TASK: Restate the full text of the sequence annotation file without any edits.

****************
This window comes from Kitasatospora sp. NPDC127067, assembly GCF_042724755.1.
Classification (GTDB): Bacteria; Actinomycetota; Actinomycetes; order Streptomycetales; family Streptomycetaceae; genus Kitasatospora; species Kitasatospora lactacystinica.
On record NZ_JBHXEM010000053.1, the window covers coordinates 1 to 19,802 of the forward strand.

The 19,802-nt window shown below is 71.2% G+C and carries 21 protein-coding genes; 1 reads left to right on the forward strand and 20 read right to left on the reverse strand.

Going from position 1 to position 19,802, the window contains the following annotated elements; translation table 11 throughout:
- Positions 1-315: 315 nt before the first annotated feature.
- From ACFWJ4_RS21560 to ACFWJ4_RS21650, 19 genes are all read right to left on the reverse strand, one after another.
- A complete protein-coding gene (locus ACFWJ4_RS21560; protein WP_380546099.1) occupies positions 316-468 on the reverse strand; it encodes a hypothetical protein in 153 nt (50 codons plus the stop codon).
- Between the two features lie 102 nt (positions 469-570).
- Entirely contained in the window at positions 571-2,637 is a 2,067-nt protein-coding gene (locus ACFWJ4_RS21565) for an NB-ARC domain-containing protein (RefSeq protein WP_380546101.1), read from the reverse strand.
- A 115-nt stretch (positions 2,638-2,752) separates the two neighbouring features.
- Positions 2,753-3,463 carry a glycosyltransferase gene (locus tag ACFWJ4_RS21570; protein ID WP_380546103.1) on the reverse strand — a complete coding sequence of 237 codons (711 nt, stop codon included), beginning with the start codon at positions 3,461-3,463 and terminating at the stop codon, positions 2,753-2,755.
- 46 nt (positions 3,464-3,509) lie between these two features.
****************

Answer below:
This window comes from Kitasatospora sp. NPDC127067, assembly GCF_042724755.1.
Classification (GTDB): Bacteria; Actinomycetota; Actinomycetes; order Streptomycetales; family Streptomycetaceae; genus Kitasatospora; species Kitasatospora lactacystinica.
On record NZ_JBHXEM010000053.1, the window covers coordinates 1 to 19,802 of the forward strand.

The 19,802-nt window shown below is 71.2% G+C and carries 21 protein-coding genes; 1 reads left to right on the forward strand and 20 read right to left on the reverse strand.

Going from position 1 to position 19,802, the window contains the following annotated elements; translation table 11 throughout:
- Positions 1-315: 315 nt before the first annotated feature.
- From ACFWJ4_RS21560 to ACFWJ4_RS21650, 19 genes are all read right to left on the reverse strand, one after another.
- A complete protein-coding gene (locus ACFWJ4_RS21560; protein WP_380546099.1) occupies positions 316-468 on the reverse strand; it encodes a hypothetical protein in 153 nt (50 codons plus the stop codon).
- Between the two features lie 102 nt (positions 469-570).
- Entirely contained in the window at positions 571-2,637 is a 2,067-nt protein-coding gene (locus ACFWJ4_RS21565) for an NB-ARC domain-containing protein (RefSeq protein WP_380546101.1), read from the reverse strand.
- A 115-nt stretch (positions 2,638-2,752) separates the two neighbouring features.
- Positions 2,753-3,463 carry a glycosyltransferase gene (locus tag ACFWJ4_RS21570; protein ID WP_380546103.1) on the reverse strand — a complete coding sequence of 237 codons (711 nt, stop codon included), beginning with the start codon at positions 3,461-3,463 and terminating at the stop codon, positions 2,753-2,755.
- 46 nt (positions 3,464-3,509) lie between these two features.